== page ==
On the Water
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Building Your Own Kayak

In no time you can be paddling a beautiful boat you built with your own hands.
By Berne Broudy
Published: March 1, 2008
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Photo by Allein, dreamstime.com
Paddling around the lake, river or ocean is a great way to become part of the vast natural landscape. It’s also great exercise and fun. The rewards are even greater when you’ve built the boat you’re paddling yourself.
   
Building a kayak is something almost anyone can do whether or not he/she has any woodworking experience or even knows the difference between strip and plywood construction. If you’re looking for a good shoulder season project to do in your garage or boathouse before it’s time to open up your camp, or you’re game for a continuing education experience that will end with a covetable keepsake, consider building your own kayak.
   
For first-timers, experts recommend two ways to tackle building your own kayak: a kit or a class.

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Photo by Newfound Woodworks
Have a Kit, Can Build
   
The advantages of choosing a kayak kit are: tried and true design, pre-measured and pre-cut pieces and, importantly, customer support – including written directions and live troubleshooting when you hit a snafu.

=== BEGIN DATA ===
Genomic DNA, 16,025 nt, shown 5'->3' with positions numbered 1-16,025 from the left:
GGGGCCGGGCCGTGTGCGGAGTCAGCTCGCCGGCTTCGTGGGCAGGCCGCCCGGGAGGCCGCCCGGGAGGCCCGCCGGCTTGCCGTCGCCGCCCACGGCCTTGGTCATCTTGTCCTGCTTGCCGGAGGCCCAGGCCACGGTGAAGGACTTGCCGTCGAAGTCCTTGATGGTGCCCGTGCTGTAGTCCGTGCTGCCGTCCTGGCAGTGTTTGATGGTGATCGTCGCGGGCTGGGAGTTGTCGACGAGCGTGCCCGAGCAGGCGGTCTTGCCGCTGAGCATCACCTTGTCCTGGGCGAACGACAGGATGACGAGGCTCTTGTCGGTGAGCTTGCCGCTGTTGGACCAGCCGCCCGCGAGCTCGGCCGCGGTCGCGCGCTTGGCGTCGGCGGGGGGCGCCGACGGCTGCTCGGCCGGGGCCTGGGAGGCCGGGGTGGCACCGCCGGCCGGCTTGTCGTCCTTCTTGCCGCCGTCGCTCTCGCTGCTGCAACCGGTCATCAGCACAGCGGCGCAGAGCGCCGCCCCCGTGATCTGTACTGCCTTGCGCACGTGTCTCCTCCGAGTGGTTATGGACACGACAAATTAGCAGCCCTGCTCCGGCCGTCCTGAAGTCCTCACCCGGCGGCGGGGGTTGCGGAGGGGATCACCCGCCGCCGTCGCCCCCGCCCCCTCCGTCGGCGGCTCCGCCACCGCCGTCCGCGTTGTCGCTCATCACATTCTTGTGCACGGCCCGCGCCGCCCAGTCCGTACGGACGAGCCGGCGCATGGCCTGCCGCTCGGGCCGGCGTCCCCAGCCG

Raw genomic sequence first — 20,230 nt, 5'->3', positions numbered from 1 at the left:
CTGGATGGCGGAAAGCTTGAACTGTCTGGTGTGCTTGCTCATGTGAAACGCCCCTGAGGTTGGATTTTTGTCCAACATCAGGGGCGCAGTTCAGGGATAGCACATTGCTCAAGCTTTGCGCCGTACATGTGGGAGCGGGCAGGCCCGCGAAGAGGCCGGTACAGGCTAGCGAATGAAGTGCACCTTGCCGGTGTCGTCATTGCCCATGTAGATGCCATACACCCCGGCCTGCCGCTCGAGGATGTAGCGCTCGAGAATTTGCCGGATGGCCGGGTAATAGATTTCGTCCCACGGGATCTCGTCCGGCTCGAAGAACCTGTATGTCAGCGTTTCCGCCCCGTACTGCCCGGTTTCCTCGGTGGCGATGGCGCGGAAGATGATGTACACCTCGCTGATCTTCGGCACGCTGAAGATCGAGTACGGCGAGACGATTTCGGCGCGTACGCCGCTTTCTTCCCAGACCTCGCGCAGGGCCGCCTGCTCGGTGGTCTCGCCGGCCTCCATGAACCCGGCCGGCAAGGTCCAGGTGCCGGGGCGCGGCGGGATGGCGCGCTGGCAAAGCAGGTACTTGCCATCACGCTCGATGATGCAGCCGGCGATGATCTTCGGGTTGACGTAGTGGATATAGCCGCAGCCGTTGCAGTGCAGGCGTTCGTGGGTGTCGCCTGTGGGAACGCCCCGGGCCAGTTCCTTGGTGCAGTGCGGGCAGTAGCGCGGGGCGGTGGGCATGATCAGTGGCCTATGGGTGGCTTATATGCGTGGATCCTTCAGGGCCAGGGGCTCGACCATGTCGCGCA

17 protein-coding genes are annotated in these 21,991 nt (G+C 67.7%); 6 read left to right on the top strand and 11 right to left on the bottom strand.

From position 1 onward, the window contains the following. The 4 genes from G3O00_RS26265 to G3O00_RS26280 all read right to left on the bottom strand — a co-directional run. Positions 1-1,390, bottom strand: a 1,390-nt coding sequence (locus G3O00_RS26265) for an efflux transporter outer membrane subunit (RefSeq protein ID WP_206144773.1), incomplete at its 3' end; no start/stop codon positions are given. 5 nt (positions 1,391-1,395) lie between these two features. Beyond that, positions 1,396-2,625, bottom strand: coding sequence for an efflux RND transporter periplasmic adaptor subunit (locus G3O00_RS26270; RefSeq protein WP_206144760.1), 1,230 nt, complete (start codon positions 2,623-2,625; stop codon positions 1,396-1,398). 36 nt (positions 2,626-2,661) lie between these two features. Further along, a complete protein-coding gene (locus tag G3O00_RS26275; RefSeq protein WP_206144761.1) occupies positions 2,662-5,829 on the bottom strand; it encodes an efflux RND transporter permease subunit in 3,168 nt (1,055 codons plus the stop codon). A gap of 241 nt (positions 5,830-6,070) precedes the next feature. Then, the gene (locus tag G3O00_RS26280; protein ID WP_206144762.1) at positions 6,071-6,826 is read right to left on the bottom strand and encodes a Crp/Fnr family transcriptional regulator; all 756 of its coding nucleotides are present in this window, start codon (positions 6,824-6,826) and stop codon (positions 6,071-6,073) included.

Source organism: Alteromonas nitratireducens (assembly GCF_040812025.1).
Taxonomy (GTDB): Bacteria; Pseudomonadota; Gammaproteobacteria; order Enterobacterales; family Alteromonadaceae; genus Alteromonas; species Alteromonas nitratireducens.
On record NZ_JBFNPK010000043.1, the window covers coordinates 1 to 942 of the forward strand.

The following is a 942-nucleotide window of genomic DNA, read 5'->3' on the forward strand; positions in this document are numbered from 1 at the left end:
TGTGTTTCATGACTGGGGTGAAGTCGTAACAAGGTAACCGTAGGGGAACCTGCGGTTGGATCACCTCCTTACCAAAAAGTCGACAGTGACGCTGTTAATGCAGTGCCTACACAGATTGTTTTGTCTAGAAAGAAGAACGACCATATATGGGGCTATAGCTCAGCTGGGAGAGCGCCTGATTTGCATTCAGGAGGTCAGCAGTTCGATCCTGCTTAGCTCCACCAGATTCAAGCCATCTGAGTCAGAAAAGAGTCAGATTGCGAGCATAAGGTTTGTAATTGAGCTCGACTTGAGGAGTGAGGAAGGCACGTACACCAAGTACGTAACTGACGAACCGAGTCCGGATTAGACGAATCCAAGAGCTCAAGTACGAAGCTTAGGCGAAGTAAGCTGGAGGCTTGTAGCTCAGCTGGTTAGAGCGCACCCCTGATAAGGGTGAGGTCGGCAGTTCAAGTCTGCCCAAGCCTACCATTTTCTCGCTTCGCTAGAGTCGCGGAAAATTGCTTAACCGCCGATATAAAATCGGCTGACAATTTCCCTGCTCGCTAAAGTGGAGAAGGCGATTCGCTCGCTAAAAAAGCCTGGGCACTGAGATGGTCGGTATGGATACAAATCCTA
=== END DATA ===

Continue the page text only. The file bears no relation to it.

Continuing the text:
The two primary types of kayak kits are strip construction and plywood construction. Your choice may be guided by the type of water where you’ll paddle as much as your own aesthetic preferences. Hard chine boats (those with visible angles built into the hull at the waterline or below) generally excel in rough conditions, and they are typically made using plywood.
   
Smooth or rounded hull boats tend to perform best in quiet water like lakes, and are most often built with strip construction. There are some hybrid boats, like Newfound Woodwork’s Navigator, Explorer from plywood with hard chines, and the deck uses strip construction. Strip construction boats have a timeless appeal but are more time consuming to build.
   
Once you’ve settled on style, shop around for a good kit package. When you’re considering which kit to buy, make sure to ask what’s included and what else is needed. Typical items that might be included in a kit are the wood (preferably pre-coved and beaded, or prepared for easy linking together), fiberglass cloth, epoxy resin, forms (the cross section pieces), a strongback (box beam that holds all the pieces together), cockpit combing (the cockpit rim), bulkheads, varnish and application supplies like squeegies, vinyl gloves and rollers.
   
Often with boat kits you do get what you pay for. A lower priced kit may mean that you have to buy extra parts, negating any initial cost savings. Also ask the vendor if they offer phone and/or e-mail support. And, determine if the kit requires power tools, which, if you don’t own them, you may have to purchase or rent.